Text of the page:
Yemen: It ain’t over till the fat lady sings “Freedom”

Mark Twain said:”Get your facts first, then you can distort them as you please.” For many, Yemen is one of the least-known countries in the world, newsworthy only for Islamist militants, or its backward, “savage” exoticism. Yet Yemen, situated on the south west corner of the Arabian Peninsula, cradled successive, significant civilisations: being ruled by Minean, Sabaean and Himyarite civilisations, each depending for their fabulous wealth on the incense trade. Myrrh and frankincense were the oil of the ancient world: they fuelled sacred rituals across myriad ancient cultures, including Egyptian, Greek and Roman. Now fast forward through 2000 years of colonialism, internal conflicts, dictorship and poverty. Today, buoyed on the tidal wave of Middle Eastern uprisings and revolts, Yemen is the subject of international attention once more.

Although peaceful dissenting voices have existed for years (such as the southern al-Hirak al-Janubi movement, and civil society groups in Sana’a and Ta’iz), the immediate impetus for the Peace Revolution came in January, when events in Tunisia stirred, and erupted the night that Mubarak of Egypt fell. Yemenis came out in their millions – men, and women, teenagers and children; townsmen were joined by unarmed tribesman (remarkable in the second most heavily armed country in the world), and then eventually by the Political Opposition. Inspired and organised, millions protested – setting up tents in the main squares. The poor people of Yemen, whom many analysts thought would not revolt out of underdevelopment, rose from their poverty and with one voice cried “Irhal” (Go!) to their tin-pot dictator. Within Yemen and beyond, Yemenis began to harness the power of solidarity and support through traditional and new media: handbills, newspapers, blogs, Facebook, Twitter, YouTube, with magnificent artistry and creativity.

We tossed and turned with every coming Friday; that would be the day Ali Abdullah Saleh would Go. But the People have endured four months of misery: no electricity, no water, no gas, no oil; no life. For 33 years, Saleh was cruel and exploitative, abusing his own people; his removal would seem as long, bloody and deceitful as his rule.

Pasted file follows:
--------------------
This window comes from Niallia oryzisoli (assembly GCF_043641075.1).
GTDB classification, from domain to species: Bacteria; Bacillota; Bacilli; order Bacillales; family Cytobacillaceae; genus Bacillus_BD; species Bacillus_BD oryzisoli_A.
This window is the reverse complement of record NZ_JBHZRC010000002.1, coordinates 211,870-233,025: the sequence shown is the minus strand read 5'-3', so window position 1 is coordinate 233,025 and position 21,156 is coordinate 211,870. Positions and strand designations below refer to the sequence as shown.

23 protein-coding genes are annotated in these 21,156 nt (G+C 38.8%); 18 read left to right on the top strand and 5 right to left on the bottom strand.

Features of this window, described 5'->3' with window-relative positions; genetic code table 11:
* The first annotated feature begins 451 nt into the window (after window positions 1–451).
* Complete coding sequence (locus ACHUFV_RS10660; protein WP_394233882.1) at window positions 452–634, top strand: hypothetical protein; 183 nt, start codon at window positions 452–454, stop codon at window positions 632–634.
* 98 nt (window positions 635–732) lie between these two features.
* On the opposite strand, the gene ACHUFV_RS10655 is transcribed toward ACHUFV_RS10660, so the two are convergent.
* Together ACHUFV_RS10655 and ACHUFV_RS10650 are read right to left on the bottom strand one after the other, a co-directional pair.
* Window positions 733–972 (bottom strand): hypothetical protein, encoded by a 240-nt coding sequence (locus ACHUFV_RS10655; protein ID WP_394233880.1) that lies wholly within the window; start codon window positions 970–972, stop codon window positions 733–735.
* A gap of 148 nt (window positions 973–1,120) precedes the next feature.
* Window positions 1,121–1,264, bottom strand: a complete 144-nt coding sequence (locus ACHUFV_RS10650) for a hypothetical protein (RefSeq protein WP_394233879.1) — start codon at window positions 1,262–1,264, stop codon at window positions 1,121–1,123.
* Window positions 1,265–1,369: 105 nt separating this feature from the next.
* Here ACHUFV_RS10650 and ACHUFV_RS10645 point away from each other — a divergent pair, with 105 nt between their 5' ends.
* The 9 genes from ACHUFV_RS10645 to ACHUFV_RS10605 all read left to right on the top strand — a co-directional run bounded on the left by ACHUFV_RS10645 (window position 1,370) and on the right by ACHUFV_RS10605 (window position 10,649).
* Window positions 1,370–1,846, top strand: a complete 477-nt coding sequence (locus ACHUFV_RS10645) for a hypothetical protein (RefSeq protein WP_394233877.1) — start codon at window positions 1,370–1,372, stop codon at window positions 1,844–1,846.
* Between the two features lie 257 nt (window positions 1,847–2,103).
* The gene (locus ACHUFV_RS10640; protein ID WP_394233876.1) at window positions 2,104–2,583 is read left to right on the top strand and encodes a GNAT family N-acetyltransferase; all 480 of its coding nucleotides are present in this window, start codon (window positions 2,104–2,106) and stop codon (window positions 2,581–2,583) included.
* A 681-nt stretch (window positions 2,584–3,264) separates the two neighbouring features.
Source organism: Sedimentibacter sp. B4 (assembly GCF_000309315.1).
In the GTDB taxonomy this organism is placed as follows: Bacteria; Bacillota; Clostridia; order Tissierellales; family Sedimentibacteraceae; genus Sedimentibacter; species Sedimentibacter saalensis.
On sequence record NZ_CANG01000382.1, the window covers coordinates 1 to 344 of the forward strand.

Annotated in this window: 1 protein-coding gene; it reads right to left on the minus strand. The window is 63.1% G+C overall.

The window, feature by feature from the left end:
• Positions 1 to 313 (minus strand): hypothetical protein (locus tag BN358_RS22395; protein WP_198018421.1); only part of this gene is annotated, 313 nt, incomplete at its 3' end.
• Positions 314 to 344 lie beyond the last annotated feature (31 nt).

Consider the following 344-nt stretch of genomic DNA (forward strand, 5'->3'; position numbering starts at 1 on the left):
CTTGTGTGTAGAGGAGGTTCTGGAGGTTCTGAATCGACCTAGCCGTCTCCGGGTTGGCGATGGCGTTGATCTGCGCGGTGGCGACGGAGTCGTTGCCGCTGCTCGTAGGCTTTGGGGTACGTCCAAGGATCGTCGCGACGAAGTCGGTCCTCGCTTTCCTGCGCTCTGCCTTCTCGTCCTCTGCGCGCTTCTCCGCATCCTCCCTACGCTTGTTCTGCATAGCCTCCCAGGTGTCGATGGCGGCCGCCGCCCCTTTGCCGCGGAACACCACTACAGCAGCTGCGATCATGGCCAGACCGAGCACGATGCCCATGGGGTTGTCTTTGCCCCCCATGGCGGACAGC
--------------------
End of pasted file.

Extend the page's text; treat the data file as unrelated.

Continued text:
First, the JMP (Joint Meeting Party – a disparate, mixed group of people representing the Political Opposition) tried to negotiate the terms on which Saleh might step aside peacefully; instead, he began his tirade and simultaneously let loose his regime thugs on the peaceful protestors, killing scores.

Then, the “Yemen file” was passed to our Gulf neighbours, especially the Sa’udi Kingdom. The GCC (the Gulf Cooperation Council) Transition Proposal started a twisted drama more suited to a ghastly soap-opera. The proposal was flawed in origin and design, being a selection of Saleh’s statements stitched together, and handed to the self-interested GCC. As such, it was never going to address the root cause of the problem: the corrupt and murderous regime. The GCC’s apathy left Saleh feeling stronger; he declined to sign the deal, and began to provoke and attack the people, drawing the country and tribes into his cycle of divisive violence.

Even now, after an attack on his Presidential compound wounded him and many cronies gravely, Yemenis remain unsure of his condition, since the drama continues in some secretive hospital in Riyadh. The future of Yemen hangs equally in the balance, as his sons, nephews and lackeys jostle for position and power in his absence, and the Opposition continue to be as ineffective in his absence as they were in his presence.

Meantime, the demands and aims of the Peaceful Revolution of Yemeni Youth struggle to be heard, both domestically and internationally:

– An end to oligarchic dictatorship, and its replacement with parliamentary democracy;

– A transitional period, to build civil society and promote rights and responsibilities;

– A separation of powers to ensure professional judiciary, military and security forces;

– A rehabilitation of the educational system, the economy, and national infrastructure.

All the People know Yemen’s complexities and problems; no one is blindly optimistic but rather, cautiously hopeful. The road ahead is full of bumps, twists and turns, with the occasional crash ahead; indeed, casualities are already mounting. But to tell 24 million Yemenis that their hopes and aims are not worth the journey is to be heartless as well as mindless. We don’t know when; we don’t how; and we don’t know the cost; but we all know for sure that freedom will come to those who believe. Freedom will come to Yemen.

Safa Mubgar
19th June 2011

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About safamubgar

A Londoner with an eye for the world, and a lazy passion for culture and books. Also a Springing Arab, of the Yemeni variety.
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